Diary of a Southern Refugee During the War by Judith White McGuire

24th.—Still no official account of the Sharpsburg fight, and no list .of casualties. The Yankee loss in generals very great—they must have fought desperately. Reno, Mansfield, and Miles were killed; others badly wounded. The Yankee papers say that their loss of "field officers is unaccountable;" and add, that but for the wounding of General Hooker, [...]

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Saturday, September 20th.—An official account in the morning's paper of the surrender of Harper's Ferry to our men on Sunday last. Colonel Miles, the Federal commander, surrendered, unconditionally, to General Jackson, 11,000 prisoners, 50 pieces of artillery, 12,000 stand of arms, ammunition, quartermaster and commissary stores in large quantities. McClellan attempted to come to the [...]

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29th.—The Richmond papers of yesterday mention two severe skirmishes on the Rappahannock within a week The enemy are retreating through Culpeper, Orange, etc., and our men are driving them on. General Jackson has reached Warrenton. Burnside's army is said to be near Fredericksburg, and Pope retreating towards Manassas. The safe situation of this town makes [...]

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9th.—We hear of a little cavalry fight at Orange Court-House, in which we drove off the enemy. General Pope continues to commit depredations in his district of operations. He seems to have taken Butler as his model, and even to exceed him in ferocity. Our President has just given most sensible orders for retaliation. The [...]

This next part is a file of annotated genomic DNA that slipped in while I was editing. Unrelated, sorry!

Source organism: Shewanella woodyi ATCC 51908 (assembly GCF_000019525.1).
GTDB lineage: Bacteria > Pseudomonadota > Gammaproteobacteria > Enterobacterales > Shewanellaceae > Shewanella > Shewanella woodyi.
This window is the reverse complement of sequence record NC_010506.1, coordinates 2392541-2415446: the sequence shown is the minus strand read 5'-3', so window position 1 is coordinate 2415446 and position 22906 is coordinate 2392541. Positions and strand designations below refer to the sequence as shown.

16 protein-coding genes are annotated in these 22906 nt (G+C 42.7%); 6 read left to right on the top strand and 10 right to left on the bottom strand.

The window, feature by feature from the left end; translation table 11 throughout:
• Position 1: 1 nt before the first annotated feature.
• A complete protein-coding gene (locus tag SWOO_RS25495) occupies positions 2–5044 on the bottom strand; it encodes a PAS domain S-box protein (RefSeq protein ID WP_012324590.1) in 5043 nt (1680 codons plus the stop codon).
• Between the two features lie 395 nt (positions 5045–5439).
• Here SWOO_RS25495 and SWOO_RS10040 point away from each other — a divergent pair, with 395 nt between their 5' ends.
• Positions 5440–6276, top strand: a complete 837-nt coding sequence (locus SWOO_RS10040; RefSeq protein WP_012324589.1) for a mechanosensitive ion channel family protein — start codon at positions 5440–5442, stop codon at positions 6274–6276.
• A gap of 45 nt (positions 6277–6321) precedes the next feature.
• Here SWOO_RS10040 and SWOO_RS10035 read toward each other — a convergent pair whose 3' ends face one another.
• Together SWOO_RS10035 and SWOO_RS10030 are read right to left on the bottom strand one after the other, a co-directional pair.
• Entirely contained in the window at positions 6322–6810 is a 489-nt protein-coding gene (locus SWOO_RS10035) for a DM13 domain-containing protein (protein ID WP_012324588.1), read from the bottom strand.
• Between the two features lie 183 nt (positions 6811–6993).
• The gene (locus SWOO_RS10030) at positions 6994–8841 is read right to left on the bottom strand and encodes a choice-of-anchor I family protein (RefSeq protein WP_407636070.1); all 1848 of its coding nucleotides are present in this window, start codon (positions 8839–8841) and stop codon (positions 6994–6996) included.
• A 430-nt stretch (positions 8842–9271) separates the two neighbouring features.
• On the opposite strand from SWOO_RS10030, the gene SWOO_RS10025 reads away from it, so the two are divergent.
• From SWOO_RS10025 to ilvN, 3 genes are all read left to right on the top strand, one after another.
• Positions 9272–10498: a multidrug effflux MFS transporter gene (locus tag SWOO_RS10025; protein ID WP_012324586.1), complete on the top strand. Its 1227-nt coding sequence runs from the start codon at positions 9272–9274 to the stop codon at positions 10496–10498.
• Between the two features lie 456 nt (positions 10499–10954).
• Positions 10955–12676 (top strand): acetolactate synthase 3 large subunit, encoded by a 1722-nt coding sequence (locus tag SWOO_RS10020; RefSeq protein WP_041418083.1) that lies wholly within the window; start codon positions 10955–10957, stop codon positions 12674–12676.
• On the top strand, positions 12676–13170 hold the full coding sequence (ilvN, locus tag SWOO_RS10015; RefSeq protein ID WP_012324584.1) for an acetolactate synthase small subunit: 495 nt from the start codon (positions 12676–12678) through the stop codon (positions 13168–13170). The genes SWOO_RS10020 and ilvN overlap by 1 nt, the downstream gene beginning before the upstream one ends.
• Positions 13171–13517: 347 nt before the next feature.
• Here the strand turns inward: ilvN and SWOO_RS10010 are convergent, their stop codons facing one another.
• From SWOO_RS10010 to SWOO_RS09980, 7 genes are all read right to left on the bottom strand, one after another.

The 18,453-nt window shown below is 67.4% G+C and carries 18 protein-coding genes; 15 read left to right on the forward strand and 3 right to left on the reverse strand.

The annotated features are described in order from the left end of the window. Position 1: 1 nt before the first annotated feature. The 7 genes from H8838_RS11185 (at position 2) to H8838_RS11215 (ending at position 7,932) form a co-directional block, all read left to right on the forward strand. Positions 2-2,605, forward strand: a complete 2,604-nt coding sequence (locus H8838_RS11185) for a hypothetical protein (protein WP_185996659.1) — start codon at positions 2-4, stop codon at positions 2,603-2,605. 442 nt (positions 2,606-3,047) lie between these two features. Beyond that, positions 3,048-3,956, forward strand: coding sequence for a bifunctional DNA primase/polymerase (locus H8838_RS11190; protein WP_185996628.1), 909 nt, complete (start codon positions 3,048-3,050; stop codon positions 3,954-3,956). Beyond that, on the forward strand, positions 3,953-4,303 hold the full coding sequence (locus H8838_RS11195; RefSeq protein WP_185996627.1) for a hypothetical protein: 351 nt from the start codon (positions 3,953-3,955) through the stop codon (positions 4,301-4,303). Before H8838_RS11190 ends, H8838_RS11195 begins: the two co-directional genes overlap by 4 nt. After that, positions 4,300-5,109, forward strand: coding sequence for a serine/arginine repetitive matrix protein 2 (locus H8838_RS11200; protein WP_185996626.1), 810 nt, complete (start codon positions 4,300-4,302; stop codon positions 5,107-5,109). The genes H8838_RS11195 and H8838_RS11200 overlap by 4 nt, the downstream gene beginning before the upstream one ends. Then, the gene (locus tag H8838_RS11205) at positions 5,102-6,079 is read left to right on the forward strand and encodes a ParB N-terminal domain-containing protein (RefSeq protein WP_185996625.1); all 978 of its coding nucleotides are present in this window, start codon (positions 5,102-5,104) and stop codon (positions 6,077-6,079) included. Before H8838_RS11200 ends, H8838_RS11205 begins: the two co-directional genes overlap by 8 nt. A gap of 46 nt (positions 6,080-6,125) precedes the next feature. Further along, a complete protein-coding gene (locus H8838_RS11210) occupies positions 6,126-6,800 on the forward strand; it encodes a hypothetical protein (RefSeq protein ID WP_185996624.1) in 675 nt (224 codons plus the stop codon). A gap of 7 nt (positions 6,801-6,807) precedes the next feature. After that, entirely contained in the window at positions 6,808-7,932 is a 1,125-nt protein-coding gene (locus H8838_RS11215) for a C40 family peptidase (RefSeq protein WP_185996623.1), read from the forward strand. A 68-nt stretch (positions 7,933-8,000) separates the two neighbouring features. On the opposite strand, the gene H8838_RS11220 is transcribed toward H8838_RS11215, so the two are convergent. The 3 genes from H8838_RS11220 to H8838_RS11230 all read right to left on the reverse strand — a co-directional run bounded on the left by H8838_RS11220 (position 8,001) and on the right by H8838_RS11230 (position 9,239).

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August 5.—The papers of last night brought us no news, except that our troops are firing upon the enemy's gun-boats near Coggin's Point. The result not known. A battle between Jackson and Pope still imminent. Major Bailey made a brilliant cavalry raid a few days since upon the enemy in Nicholas County, in which he [...]

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July 29.—No army news. In this quiet nook mail-day is looked forward to with the greatest anxiety, and the newspapers are read with avidity from beginning to end— embracing Southern rumours, official statements, army telegrams, Yankee extravaganzas, and the various et caeteras. The sick and wounded in the various hospitals are subjects for thought and [...]

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28th.—The report of Hindman's having captured Curtis untrue; but our army is doing well in the West. Murfreesboro', in Tennessee, has been captured by Confederates—a brigade, two brigadiers, and other officers, taken. "Jack Morgan" is annoying and capturing the Kentucky Yankees. The true Southerners there must endure an almost unbearable thraldom! A long letter from [...]

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